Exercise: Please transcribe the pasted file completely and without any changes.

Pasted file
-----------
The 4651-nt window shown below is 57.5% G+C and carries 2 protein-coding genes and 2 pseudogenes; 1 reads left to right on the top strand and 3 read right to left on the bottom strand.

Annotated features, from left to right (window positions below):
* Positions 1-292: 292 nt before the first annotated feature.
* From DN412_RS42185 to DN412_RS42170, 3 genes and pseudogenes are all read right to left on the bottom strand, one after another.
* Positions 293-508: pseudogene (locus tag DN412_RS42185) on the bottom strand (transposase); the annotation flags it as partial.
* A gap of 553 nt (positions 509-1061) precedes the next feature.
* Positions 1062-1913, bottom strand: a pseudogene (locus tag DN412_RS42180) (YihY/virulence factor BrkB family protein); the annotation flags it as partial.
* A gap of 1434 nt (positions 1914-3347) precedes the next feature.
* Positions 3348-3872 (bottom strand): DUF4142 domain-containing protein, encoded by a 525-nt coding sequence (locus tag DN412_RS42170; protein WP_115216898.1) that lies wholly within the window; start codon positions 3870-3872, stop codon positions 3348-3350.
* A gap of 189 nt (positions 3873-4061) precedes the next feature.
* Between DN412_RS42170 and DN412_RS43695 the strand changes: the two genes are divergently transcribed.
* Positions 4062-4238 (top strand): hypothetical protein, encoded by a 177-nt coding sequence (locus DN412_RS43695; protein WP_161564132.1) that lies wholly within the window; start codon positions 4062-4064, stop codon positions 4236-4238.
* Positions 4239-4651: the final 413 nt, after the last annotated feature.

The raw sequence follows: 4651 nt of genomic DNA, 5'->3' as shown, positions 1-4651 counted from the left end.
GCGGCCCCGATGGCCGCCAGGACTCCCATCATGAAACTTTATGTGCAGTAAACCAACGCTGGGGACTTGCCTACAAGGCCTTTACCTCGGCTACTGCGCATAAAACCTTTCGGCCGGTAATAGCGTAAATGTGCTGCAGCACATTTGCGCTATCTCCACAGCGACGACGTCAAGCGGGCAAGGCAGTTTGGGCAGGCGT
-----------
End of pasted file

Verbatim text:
The 4651-nt window shown below is 57.5% G+C and carries 2 protein-coding genes and 2 pseudogenes; 1 reads left to right on the top strand and 3 read right to left on the bottom strand.

Annotated features, from left to right (window positions below):
* Positions 1-292: 292 nt before the first annotated feature.
* From DN412_RS42185 to DN412_RS42170, 3 genes and pseudogenes are all read right to left on the bottom strand, one after another.
* Positions 293-508: pseudogene (locus tag DN412_RS42185) on the bottom strand (transposase); the annotation flags it as partial.
* A gap of 553 nt (positions 509-1061) precedes the next feature.
* Positions 1062-1913, bottom strand: a pseudogene (locus tag DN412_RS42180) (YihY/virulence factor BrkB family protein); the annotation flags it as partial.
* A gap of 1434 nt (positions 1914-3347) precedes the next feature.
* Positions 3348-3872 (bottom strand): DUF4142 domain-containing protein, encoded by a 525-nt coding sequence (locus tag DN412_RS42170; protein WP_115216898.1) that lies wholly within the window; start codon positions 3870-3872, stop codon positions 3348-3350.
* A gap of 189 nt (positions 3873-4061) precedes the next feature.
* Between DN412_RS42170 and DN412_RS43695 the strand changes: the two genes are divergently transcribed.
* Positions 4062-4238 (top strand): hypothetical protein, encoded by a 177-nt coding sequence (locus DN412_RS43695; protein WP_161564132.1) that lies wholly within the window; start codon positions 4062-4064, stop codon positions 4236-4238.
* Positions 4239-4651: the final 413 nt, after the last annotated feature.

The raw sequence follows: 4651 nt of genomic DNA, 5'->3' as shown, positions 1-4651 counted from the left end.
GCGGCCCCGATGGCCGCCAGGACTCCCATCATGAAACTTTATGTGCAGTAAACCAACGCTGGGGACTTGCCTACAAGGCCTTTACCTCGGCTACTGCGCATAAAACCTTTCGGCCGGTAATAGCGTAAATGTGCTGCAGCACATTTGCGCTATCTCCACAGCGACGACGTCAAGCGGGCAAGGCAGTTTGGGCAGGCGT